Karin Slaughter: I absolutely feel like the south is a character. I love being a southerner--warts and all. I want to show my south when I am writing the books. In Unseen, the novel I'm writing for next year, we get out of Atlanta for a bit and get to see Sara back in south Georgia (though not Grant County) and through Faith and Will, we get some of the "big city" prejudices Atlantans have toward folks who live down "where Jesus lost his sandals" (as Amanda would say)
MBTB: Special Agent Will Trent, who works for the Georgia Bureau of Investigation, is a fan favorite. What is it about this detective--who happens to be dyslexic--that makes him so fascinating?
Karin Slaughter: Well, I think women love him because he does the dishes without having to be asked! Seriously, I think he's a very complicated man with some dark secrets. The reader finds out a lot about him in Criminal that even Will doesn't know. I love that he doesn't let his past ruin the present. He doesn't mope around. He doesn't try to get pity. He actually runs from those things. It's one reason why he was stuck with his horrible wife for such a long time. She doesn't think he's a pitiable person even though she knows (first hand) many of the awful things that happened. He is a fighter. And he's age appropriate, meaning he's responsible, has a good job and doesn't sit around all day playing video games.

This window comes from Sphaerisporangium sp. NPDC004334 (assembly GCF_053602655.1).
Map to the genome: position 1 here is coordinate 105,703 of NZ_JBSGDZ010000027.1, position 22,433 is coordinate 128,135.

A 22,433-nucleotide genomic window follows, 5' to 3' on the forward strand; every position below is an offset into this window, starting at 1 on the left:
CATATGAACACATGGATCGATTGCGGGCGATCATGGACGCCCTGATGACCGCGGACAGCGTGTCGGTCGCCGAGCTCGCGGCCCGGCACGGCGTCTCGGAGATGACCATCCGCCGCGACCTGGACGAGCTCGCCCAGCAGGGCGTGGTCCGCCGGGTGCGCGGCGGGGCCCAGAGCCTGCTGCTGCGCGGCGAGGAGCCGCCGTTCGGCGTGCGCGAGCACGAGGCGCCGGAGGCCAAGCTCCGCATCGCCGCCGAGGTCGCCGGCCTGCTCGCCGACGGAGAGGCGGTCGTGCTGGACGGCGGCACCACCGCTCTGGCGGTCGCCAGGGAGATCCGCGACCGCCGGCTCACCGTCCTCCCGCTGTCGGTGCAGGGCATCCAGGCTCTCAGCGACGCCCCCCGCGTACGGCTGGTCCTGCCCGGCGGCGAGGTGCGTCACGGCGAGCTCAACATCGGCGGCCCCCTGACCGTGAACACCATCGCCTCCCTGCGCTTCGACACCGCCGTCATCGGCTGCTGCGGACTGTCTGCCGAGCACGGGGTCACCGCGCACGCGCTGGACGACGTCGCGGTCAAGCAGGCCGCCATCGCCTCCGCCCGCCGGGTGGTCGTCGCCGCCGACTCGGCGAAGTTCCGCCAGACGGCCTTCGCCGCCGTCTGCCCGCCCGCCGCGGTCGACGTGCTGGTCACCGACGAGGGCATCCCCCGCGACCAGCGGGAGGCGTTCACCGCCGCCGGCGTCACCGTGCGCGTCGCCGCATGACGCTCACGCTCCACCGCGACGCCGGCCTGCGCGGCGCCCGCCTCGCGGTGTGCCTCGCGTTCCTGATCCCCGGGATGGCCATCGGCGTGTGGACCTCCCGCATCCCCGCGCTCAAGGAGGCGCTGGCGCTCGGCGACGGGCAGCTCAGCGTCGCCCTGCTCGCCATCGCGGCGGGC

MBTB: Speaking of dyslexia, what kind of feedback do you get from readers about the way in which you describe his condition and his coping mechanisms?
Karin Slaughter: I gather from letters that a lot of people assume that being dyslexic means that you can't read at all. I always try to explain it in the books: Will can read--it just takes him longer. People seem to bring their own misconceptions no matter what I do. A lot of incredibly successful people have (or had) dyslexia: Richard Branson, Tom Cruise, John Lennon, Einstein. So, obviously these fellas are/were able to read. That being said, I've had many letters where people with dyslexia in their family talk about how great it is to see Will developing skills that help him with the disorder. There's so much help out there now. I hope that eventually Sara is able to persuade Will to get it.